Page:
Before attempting to digest the European Elections, let me say a word about Prime Minister Theresa May, who announced her departure last week.
Politics does not do pity well. Opponents are rarely sympathetic to the painful realities of politics, and most of us owe it to the public to be honest in analysis. But I don’t find it difficult to be sympathetic in human terms- a colleague I have known for many years saw her life of public service crowned by the highest office, and then found it falling apart around her, a fall witnessed by the world in a manner few private citizens ever have to endure.
As with most tragedies, the strengths which gave her position contributed to her downfall. The private nature of her personality, lauded as a contrast to self-seeking publicists, and her behind the scenes absorption of detail and caution, hailed as the reason for her longevity at the Home Office, both became characteristics unable to adapt to her new role. Premature judgements on red lines became millstones weighing down her negotiations; her determination to keep seeking compromise long after it was made hopeless by her MPs turned resilience into stubbornness.
I will always be grateful she offered me a Minister of State role at DFID and the FCO, an honour to serve until the pressures of Brexit separated us just a few weeks ago. She was the fourth PM I served in Government, and the sixth Tory leader I have worked for in some capacity. She is by some way the one who had the hardest task and most unfortunate combination of circumstances. Like all our former leaders, I hope she finds some future solace and peace as she reflects on the many successes of her life on behalf of her constituents and people.
I suppose it is an inevitable extra cruelty that Theresa May leaves office in the wake of the Conservative Party’s worst ever electoral defeat- similar to a 6-0 Cup Final horror show. That Labour suffered also is scant comfort. Both main parties faithfully reflect the UK- don’t laugh. We each have passionate Brexiteers and Remainers, and our party position reflects this to some degree. But it’s not what people want on this issue. We cannot vote for both, so in a binary election like last week supporters of each deserted in droves to vote for something which pundits suggest is more important to them than their traditional loyalties. The result was clear long before the declarations.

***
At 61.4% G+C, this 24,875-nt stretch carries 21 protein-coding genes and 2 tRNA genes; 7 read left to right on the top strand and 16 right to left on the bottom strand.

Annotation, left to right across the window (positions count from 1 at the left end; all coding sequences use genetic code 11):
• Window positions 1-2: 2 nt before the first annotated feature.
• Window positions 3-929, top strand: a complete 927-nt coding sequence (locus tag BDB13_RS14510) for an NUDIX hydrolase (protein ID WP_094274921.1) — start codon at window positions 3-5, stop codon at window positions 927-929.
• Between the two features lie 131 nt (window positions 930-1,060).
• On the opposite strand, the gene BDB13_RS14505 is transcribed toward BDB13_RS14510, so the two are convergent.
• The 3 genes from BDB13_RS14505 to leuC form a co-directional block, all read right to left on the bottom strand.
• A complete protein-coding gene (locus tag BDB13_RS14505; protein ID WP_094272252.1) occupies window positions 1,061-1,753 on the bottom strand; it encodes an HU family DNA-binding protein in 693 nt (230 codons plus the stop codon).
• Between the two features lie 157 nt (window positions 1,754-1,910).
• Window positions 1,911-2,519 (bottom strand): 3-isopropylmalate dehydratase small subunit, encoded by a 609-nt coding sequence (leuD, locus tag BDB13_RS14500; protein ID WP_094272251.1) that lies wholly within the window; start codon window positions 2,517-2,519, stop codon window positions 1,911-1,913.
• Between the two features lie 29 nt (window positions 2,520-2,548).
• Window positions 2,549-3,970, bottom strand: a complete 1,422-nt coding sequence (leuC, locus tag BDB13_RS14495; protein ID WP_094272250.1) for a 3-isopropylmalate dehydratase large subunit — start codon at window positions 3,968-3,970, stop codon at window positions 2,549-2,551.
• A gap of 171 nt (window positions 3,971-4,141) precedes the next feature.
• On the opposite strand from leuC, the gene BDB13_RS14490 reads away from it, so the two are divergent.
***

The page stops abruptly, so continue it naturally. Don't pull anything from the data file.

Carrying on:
You can read the results anyway you like. Brexit won of course, but the counting of pro-hard Brexit against Remain parties votes tells a different story, apparently. Whatever. I find myself confirmed in a view I have offered to constituents over many months- the UK is divided as near fifty-fifty as makes no difference and that is the reality we have to deal with.
But we now have a pause. In case we occasionally forget, it’s not all about us and there is another party to the UKs own dilemma. The EU has only just concluded its elections and new Parliamentary and Commission leadership will follow, and take time. And the Conservative Party must choose a new leader for the nation. So there will now be much talk about Brexit, but little action for a while. I would only ask leadership contenders not to take impossible positions early, under whatever pressure, and level with the public all the time just how difficult future trade-offs may be.
One footnote if I may. I said above that the UK is divided fifty-fifty. I think increasingly that is not true. Scotland, Northern Ireland want to remain in the EU, and Wales has moved in that direction. It is England that is driving this. This is not good news for the United Kingdom. If we leave the EU badly, I give the Union no more than a decade. And if we leave the EU well, it may still be threatened. The very act of Brexit, not simply how we manage it, has pulled the thread of the suit.